I am happy to try to explain using a different vocabulary.

Belinda
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Re: What is time?

Post by Belinda » Sat Apr 06, 2019 3:11 pm

AlexW wrote:
Time (as well as space) require some kind of "substratum" to be conceptualised and thus to make any sense at all.
In deep sleep this substratum is missing and therefore we do not experience time or space - in the waking state this substratum is present as objective experience.

1) But I do recall experiencing time and space during dreaming sleep.I met several people who also experience time and space in recollections of their dreams.

2) Objective experience is not a "substratum" whatever that may be! If you want to talk about a substratum you will not make sense unless you say a) what substance it's a stratum of:

and b) what strata the substratum is under.

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Speakpigeon
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Re: What is time?

Post by Speakpigeon » Sat Apr 06, 2019 3:58 pm

I don't even know where to start... So, let's start at the beginning...
AlexW wrote:
Wed Apr 03, 2019 10:27 pm
Speakpigeon wrote:
Wed Apr 03, 2019 12:10 pm
You would need a little more than "now".
True - a thought referring to another now.
You need to tell me more than that.
If you accept there is a succession of "nows", and that the current now seems to follow, and follow from, the previous one, you need to explain how this is case.
And if you don't accept there is a succession of "nows", you would need to say so.
EB

Belinda
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Re: What is time?

Post by Belinda » Sat Apr 06, 2019 8:08 pm

AlexW wrote:
Time (as well as space) require some kind of "substratum" to be conceptualised and thus to make any sense at all.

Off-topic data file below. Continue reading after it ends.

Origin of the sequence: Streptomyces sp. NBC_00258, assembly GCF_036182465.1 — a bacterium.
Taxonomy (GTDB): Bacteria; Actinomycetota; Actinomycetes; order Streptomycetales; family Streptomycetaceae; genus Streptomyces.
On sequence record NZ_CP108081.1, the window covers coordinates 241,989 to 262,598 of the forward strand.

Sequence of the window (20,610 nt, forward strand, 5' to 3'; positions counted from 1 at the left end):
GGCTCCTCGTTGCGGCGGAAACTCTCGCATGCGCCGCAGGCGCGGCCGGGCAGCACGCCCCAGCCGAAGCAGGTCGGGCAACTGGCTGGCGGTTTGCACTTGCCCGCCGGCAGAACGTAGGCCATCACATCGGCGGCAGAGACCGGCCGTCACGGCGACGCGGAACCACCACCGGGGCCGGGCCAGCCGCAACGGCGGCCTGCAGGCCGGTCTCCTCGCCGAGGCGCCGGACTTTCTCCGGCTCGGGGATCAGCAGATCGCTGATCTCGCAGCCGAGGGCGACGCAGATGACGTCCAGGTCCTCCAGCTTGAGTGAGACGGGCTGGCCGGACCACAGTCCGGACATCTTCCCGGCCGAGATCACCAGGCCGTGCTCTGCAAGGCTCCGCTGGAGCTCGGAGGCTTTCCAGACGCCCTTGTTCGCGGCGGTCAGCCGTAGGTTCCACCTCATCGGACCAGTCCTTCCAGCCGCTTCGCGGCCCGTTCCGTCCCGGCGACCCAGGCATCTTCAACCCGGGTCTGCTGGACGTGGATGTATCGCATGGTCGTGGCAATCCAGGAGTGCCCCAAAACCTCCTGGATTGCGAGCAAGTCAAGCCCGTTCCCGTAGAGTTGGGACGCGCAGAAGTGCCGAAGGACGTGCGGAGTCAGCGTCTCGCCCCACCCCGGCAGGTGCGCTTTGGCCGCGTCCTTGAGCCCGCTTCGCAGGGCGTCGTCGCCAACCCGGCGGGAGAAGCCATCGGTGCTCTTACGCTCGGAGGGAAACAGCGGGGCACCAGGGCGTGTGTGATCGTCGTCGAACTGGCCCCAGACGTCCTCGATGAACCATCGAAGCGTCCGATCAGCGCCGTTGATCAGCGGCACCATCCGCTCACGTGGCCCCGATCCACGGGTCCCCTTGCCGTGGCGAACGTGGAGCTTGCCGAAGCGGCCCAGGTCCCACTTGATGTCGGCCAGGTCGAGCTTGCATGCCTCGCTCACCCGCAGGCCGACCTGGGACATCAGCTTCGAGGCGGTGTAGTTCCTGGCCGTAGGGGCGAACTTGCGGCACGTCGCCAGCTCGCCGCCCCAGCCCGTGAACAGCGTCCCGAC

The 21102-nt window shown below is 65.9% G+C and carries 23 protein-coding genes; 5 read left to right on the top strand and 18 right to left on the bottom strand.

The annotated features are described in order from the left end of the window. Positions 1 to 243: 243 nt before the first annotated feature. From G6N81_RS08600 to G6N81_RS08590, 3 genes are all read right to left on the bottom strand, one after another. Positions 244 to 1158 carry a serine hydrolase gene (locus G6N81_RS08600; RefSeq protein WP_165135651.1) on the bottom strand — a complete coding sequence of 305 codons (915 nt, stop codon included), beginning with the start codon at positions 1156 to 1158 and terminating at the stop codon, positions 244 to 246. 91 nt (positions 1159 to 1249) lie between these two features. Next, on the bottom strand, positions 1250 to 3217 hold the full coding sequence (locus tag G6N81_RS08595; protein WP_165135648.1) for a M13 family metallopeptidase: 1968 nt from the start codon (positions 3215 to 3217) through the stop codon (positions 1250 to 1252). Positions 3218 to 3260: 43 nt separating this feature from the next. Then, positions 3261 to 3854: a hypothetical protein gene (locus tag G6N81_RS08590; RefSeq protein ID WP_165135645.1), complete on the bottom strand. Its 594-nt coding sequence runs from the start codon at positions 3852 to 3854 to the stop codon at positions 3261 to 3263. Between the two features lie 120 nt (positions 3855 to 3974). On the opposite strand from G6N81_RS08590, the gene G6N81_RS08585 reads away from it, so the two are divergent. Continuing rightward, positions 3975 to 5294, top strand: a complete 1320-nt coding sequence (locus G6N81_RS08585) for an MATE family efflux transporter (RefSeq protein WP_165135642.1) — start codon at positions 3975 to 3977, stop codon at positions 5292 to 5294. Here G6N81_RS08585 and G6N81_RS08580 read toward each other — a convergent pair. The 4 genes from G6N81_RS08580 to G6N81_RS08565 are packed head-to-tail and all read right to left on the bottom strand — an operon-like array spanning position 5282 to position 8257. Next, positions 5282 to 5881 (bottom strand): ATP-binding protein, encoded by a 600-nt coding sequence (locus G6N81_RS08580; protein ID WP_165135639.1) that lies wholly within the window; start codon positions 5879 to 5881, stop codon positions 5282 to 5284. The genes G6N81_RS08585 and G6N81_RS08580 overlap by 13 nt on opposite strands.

In deep sleep this substratum is missing and therefore we do not experience time or space - in the waking state this substratum is present as objective experience.
I think what you mean is that extended matter and mind each are aspects of the one substance. This one substance is commonly referred to as nature.

Logik
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Re: What is time?

Post by Logik » Sat Apr 06, 2019 8:33 pm

Speakpigeon wrote:
Sat Apr 06, 2019 3:58 pm
And if you don't accept there is a succession of "nows", you would need to say so.
There are two possible conceptions here. The continuous and the discrete/digital one.

In both cases you need to define what you mean by now? What is the duration of "now" ?

One person might say now and eternity are the same thing.
Another person might say that now is a time-window of <insert arbitrary number here>

AlexW
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Re: What is time?

Post by AlexW » Sun Apr 07, 2019 2:31 am

Speakpigeon wrote:
Sat Apr 06, 2019 3:58 pm
You need to tell me more than that.
If you accept there is a succession of "nows", and that the current now seems to follow, and follow from, the previous one, you need to explain how this is case.
And if you don't accept there is a succession of "nows", you would need to say so.
Evidence speaks against a succession of "nows" actually existing - a succession of nows (of apparently separate experiences) is not more than an idea, we never experience such a succession, all we ever do experience are thoughts talking about previous nows, successions, causes and effects, but we actually never really experience any of these things directly.